Gargling with licorice solution can cut severity of post-surgery sore throatJune 20th, 2009 - 1:07 pm ICT by ANI
Washington, June 20 (ANI): Researchers from Lucknow have found that gargling with a licorice solution before undergoing surgery could reduce postoperative sore throat.
Postoperative sore throat is a common and troublesome complication after general anaesthesia with intubation.
The new study by Dr. Anil Agarwal and colleagues of Sanjay Gandhi Post Graduate Institute of Medical Sciences in Lucknow, India, found that patients who gargled with licorice before surgery had fewer problems with postoperative sore throat and cough.
The study included 40 patients undergoing spinal surgery, who simply gargled with a diluted licorice solution or plain water just five minutes before induction of general anaesthesia with an airway (endotracheal) tube.
The researchers found that patients receiving the licorice gargle had a lower rate of postoperative sore throat, including pain on swallowing.
Two hours after surgery, about 25 percent of patients who used the licorice gargle had a sore throat, compared to 75 percent of those who gargled with water.
Postoperative sore throat was also less severe in the licorice group.
In addition, patients who used the licorice gargle were less likely to develop postoperative cough- 10 percent, compared to 30 percent of patients who gargled with water.
There were no side effects of the licorice gargle.
“Licorice, derived from the root of Glycyrrhiza glabra, has been used for many millennia as an alternative medicine for treatment of inflammation, allergies, and gastric and duodenal ulcers,” wrote Agarwal and co-authors.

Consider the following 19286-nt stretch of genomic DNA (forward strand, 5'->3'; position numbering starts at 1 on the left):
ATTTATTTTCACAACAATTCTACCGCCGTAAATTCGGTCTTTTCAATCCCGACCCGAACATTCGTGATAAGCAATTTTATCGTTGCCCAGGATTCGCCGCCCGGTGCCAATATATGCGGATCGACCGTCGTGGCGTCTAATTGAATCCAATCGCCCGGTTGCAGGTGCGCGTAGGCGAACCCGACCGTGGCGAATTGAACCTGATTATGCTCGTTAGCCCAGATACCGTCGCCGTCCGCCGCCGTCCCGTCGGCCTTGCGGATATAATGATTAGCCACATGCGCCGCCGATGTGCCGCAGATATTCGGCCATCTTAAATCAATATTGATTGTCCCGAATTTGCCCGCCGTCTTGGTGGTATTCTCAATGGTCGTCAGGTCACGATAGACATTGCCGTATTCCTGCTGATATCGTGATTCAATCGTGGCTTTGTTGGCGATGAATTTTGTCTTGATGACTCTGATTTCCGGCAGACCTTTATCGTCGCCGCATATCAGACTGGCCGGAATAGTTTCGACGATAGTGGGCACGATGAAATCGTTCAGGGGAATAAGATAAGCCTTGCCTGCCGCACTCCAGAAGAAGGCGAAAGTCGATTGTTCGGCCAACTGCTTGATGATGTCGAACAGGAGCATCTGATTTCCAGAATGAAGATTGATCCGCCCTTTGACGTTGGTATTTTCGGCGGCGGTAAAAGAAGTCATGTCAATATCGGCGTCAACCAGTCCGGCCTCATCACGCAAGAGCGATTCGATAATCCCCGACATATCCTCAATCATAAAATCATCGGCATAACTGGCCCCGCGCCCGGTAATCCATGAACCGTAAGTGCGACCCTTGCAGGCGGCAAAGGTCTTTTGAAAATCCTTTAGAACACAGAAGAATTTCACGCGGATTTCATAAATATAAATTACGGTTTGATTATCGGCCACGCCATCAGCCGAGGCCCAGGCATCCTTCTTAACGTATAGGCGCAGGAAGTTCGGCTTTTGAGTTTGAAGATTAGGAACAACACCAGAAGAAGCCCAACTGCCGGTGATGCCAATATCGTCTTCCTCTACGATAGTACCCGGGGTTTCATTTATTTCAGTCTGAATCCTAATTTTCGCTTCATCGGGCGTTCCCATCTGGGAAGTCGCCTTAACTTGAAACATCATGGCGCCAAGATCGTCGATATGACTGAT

A number of active ingredients have been identified in licorice, including compounds with anti-inflammatory, anti-irritant, and anti-cough effects.
The researchers have acknowledged that licorice may not be appropriate for children, or for adult patients who are sedated or uncooperative.
However, for many patients undergoing surgery, licorice gargle appears to offers a sweet, simple, and effective approach to reducing a common and uncomfortable problem.
The study is published in the July issue of Anaesthesia & Analgesia, official journal of the International Anaesthesia Research Society (IARS). (ANI)
- World's first intubation robot operated by remote control introduced - Apr 16, 2011
- Anaesthesia causes jet-lag state, post surgery - Apr 18, 2012
- Chronic statin therapy linked to reduced postoperative mortality - Dec 26, 2010
- Bariatric surgery bringing hope for diabetics (Nov 14 is World Diabetes Day) - Nov 13, 2011
- Anaesthesia makes most patients anxious - May 22, 2010
- Cholesterol-lowering drug could protect kidneys after surgery - Apr 12, 2011
- Patients have misconceptions, anxiety about anaesthesia - May 21, 2010
- The hour-by-hour guide of combating a cold before it takes a toll on you! - Dec 20, 2010
- Conscious sedation for brain surgery reduces cost - Jun 20, 2010
- Infants given anaesthesia face learning problems - Aug 29, 2012
- Antibiotics of no use in sinus infections - Feb 15, 2012
- Surgery for obstructive sleep apnea reduces drowsiness during daytime - Jan 28, 2011
- Gastric bug H. pylori protects against asthma - Jul 03, 2011
- Turmeric lowers heart attack risk post surgery - Apr 16, 2012
- Statins may help improve hip replacement outcomes - May 04, 2010
Tags: active ingredients, addition patients, adult patients, alternative medicine, anil agarwal, duodenal ulcers, gargle, general anaesthesia, graduate institute, inflammation, irritant, licorice, lucknow india, many millennia, medical sciences, plain water, post graduate, sanjay gandhi, sore throat, spinal surgery